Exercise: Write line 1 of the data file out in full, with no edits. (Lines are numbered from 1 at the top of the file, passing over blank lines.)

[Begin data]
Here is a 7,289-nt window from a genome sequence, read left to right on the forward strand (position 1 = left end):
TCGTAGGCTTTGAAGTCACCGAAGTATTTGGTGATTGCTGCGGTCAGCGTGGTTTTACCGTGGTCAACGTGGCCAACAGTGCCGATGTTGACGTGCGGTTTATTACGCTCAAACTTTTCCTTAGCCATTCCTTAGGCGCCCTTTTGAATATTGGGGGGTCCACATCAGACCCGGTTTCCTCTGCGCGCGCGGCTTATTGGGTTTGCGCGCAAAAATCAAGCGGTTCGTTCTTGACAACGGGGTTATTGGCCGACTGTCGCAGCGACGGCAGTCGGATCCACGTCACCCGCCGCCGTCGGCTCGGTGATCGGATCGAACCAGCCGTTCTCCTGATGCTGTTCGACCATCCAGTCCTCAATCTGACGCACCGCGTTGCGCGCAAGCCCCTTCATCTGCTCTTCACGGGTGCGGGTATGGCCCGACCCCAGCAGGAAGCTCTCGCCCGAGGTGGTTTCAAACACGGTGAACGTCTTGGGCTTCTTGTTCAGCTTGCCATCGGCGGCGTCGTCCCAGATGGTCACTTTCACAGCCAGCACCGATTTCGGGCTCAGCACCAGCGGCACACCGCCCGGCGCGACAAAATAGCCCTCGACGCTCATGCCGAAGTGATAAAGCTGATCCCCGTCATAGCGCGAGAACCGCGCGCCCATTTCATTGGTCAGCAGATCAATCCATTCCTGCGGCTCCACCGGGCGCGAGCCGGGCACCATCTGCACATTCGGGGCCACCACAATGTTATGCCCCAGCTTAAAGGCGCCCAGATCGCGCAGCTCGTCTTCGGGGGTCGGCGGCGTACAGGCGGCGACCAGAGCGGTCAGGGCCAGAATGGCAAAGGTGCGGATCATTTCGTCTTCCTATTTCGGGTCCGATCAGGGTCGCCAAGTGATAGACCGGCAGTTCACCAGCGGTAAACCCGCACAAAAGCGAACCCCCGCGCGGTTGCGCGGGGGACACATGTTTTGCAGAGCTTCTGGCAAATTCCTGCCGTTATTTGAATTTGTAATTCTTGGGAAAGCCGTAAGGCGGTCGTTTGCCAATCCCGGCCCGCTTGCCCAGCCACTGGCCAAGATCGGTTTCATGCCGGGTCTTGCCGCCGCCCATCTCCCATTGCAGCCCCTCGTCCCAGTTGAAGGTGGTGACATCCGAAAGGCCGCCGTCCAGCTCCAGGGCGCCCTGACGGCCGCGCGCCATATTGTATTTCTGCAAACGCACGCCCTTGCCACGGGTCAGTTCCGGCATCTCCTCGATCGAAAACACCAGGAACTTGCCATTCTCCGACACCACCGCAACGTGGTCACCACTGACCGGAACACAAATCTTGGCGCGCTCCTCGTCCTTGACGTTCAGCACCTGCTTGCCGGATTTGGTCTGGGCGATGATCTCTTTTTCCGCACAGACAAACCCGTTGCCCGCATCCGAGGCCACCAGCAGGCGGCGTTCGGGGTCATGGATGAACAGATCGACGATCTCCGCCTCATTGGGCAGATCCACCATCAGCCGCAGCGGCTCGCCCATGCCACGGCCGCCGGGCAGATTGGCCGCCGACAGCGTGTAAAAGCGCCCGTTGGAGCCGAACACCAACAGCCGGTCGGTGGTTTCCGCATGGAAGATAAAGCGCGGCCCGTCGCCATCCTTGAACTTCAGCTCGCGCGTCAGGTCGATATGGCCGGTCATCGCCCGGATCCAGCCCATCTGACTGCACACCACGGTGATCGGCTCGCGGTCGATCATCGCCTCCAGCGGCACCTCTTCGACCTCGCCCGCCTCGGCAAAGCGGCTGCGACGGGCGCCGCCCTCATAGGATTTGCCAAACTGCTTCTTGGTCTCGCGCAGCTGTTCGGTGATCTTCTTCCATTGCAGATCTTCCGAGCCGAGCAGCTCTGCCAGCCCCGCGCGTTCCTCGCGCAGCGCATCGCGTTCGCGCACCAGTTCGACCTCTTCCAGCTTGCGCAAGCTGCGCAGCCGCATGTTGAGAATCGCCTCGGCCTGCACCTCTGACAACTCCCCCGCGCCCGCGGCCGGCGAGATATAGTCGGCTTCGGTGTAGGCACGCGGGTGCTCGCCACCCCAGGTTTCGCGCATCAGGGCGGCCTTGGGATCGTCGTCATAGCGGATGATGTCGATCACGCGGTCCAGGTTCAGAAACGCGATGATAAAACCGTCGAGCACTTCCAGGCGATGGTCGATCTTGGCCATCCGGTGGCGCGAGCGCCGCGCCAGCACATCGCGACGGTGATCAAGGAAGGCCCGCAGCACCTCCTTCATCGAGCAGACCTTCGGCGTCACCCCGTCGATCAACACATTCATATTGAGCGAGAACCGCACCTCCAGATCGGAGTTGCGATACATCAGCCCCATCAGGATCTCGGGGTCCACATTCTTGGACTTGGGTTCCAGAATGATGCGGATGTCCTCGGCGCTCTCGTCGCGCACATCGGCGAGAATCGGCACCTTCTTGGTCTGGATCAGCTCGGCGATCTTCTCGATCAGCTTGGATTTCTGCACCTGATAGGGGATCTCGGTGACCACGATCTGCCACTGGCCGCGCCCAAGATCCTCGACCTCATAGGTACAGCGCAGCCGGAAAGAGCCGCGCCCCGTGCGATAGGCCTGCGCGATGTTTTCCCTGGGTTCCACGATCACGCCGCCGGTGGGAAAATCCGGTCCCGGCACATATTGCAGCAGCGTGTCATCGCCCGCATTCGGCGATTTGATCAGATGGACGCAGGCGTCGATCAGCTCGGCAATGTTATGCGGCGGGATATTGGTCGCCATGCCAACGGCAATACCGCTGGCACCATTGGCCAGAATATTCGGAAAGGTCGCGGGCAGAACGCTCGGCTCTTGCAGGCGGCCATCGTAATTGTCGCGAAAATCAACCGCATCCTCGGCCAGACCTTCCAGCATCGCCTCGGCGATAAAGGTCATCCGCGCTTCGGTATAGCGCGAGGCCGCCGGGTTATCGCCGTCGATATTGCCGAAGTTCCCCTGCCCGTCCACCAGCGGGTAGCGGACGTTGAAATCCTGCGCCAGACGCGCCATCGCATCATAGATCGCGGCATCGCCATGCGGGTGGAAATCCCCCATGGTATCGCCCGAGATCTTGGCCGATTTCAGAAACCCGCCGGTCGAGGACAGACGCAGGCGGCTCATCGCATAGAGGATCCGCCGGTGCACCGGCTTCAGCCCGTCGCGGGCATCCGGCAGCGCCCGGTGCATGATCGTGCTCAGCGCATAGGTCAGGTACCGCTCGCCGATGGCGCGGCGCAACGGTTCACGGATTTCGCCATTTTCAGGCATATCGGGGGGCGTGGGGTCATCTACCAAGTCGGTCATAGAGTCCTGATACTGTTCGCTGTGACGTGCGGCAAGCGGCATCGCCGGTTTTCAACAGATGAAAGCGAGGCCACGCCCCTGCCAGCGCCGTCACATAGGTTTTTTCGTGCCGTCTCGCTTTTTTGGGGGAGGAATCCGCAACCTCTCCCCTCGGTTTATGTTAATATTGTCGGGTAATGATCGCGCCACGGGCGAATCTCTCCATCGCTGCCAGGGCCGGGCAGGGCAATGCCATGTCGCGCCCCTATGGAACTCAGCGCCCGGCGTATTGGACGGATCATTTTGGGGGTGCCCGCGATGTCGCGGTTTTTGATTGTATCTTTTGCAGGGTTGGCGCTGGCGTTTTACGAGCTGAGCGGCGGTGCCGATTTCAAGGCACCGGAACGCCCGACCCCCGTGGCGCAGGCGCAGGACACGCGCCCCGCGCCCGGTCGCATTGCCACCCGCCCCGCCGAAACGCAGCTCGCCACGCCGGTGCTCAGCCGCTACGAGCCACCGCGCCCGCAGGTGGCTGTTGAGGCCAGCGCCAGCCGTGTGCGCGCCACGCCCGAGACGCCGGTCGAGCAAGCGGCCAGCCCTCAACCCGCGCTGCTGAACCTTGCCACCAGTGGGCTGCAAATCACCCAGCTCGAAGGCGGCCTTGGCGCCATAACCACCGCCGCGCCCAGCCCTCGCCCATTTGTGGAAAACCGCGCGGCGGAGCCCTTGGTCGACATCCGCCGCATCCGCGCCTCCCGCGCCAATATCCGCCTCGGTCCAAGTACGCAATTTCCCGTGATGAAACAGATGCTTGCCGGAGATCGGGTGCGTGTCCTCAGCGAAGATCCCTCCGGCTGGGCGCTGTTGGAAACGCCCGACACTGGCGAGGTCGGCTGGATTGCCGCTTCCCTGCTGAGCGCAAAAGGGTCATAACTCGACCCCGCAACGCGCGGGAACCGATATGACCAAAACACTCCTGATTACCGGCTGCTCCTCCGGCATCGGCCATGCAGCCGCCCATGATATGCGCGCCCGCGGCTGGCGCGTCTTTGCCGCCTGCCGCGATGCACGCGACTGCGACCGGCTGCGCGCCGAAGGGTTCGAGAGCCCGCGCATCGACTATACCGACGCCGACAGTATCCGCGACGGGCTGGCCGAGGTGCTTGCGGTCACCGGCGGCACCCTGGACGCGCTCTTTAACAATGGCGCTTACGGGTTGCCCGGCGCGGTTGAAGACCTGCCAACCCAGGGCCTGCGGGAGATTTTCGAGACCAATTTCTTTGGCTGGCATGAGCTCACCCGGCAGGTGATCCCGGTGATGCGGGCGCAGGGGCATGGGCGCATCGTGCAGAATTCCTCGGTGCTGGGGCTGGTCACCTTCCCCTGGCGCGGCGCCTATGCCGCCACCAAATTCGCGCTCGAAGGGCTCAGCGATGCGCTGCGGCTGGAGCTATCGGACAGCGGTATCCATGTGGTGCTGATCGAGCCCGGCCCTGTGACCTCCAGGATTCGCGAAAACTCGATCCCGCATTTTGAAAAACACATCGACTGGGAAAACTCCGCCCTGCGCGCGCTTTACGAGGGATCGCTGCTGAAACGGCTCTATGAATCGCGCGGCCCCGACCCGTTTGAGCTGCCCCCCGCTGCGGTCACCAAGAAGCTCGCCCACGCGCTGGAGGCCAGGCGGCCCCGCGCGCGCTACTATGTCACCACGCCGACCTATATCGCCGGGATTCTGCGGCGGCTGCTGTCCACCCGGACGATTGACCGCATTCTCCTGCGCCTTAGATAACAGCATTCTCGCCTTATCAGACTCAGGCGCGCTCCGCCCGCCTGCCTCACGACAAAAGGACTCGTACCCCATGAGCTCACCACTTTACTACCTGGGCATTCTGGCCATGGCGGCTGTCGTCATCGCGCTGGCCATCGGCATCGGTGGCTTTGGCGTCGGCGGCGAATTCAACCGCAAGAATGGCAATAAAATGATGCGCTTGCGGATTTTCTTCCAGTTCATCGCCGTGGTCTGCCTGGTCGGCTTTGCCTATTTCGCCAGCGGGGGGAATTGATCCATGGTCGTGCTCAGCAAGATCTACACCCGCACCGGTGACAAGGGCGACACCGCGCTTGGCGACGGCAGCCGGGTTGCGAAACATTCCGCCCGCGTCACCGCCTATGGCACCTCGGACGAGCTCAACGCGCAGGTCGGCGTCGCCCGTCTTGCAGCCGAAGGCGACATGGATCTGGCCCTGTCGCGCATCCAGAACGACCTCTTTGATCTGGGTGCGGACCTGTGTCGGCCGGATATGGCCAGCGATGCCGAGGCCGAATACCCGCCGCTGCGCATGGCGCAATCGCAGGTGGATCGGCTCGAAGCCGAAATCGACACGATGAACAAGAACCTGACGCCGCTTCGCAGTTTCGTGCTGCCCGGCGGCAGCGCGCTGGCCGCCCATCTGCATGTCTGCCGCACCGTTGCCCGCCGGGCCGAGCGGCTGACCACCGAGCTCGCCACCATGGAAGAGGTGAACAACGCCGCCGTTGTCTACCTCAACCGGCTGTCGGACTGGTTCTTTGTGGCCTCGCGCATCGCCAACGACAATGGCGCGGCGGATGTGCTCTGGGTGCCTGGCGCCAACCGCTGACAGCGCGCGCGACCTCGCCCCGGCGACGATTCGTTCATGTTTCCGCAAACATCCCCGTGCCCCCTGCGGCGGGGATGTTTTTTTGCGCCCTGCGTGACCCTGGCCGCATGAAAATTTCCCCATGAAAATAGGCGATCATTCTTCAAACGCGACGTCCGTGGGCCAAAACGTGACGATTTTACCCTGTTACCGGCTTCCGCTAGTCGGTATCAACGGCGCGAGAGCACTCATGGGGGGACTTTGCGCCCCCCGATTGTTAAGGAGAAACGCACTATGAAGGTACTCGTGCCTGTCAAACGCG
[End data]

Here is a 7,289-nt window from a genome sequence, read left to right on the forward strand (position 1 = left end):